Summer Institute for Educators 2019
Identity, Belonging and Sense of Place
July 15-18, 2019
Metropolitan Arts Center
Free for teachers and administrators, Muse Machine’s 2019 summer institute featured teaching artists from internationally acclaimed Ping Chong + Company and the theme Identity, Belonging and Sense of Place. Pre- and post-institute activities were designed to provide rich experiences throughout the year to inform teaching around storytelling, oral histories, cultural heritage and more. Teachers attendees can earn 28 seat hours and/or three University of Dayton credit hours.Read the 2019 Institute evaluation report
Enjoy these images from the 2019 Institute:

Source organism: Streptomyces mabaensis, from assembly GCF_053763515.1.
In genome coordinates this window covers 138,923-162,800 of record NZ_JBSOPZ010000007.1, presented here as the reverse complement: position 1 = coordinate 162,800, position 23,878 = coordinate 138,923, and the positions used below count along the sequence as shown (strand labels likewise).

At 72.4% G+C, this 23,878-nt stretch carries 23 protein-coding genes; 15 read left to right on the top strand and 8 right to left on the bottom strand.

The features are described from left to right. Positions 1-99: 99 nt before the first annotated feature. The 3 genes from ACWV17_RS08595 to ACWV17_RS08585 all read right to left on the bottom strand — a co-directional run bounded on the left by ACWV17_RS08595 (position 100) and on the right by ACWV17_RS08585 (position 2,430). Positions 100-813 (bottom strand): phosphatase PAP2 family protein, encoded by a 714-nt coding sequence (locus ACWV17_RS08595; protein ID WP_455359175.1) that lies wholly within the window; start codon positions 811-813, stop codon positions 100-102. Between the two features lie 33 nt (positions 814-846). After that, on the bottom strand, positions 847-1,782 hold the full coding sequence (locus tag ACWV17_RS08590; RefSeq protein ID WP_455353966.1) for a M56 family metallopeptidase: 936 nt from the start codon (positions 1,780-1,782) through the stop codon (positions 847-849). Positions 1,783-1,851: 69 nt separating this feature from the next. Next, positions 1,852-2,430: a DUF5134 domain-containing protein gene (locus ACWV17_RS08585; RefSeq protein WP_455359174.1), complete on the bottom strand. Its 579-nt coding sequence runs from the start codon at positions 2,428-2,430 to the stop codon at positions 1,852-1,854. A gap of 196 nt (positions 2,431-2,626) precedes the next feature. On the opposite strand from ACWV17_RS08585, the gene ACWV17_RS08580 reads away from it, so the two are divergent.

Both the institute and Muse-sponsored, pre- and post-institute curriculum workshops addressed relevant contemporary issues around community and culture. The following essential or guiding questions framed the year’s professional development series.
- What does it mean to belong? How does a person develop a sense of belonging?
- What is a sense of place and why do some people feel more connected to their surroundings than others?
- How does one’s sense of place impact his/her relationship(s) with their surroundings?
- If place influences one’s identity, what happens when a person is forced to or must move?
Summer Institute 2019 Artist Bios
Scott Austin currently teaches theater, devising, and English at Edward R. Murrow High school in Brooklyn. He grew up in Syracuse where he began his love of theater, and eventually earned an MA in Educational Theater from NYU. He can be found on stage at the Magnet Theater performing improv or writing with the The Bechdel Group, a NY-based theater organization aimed at writing complex roles for women. He is happy to be working with team of teaching artists with Ping Chong + Company again.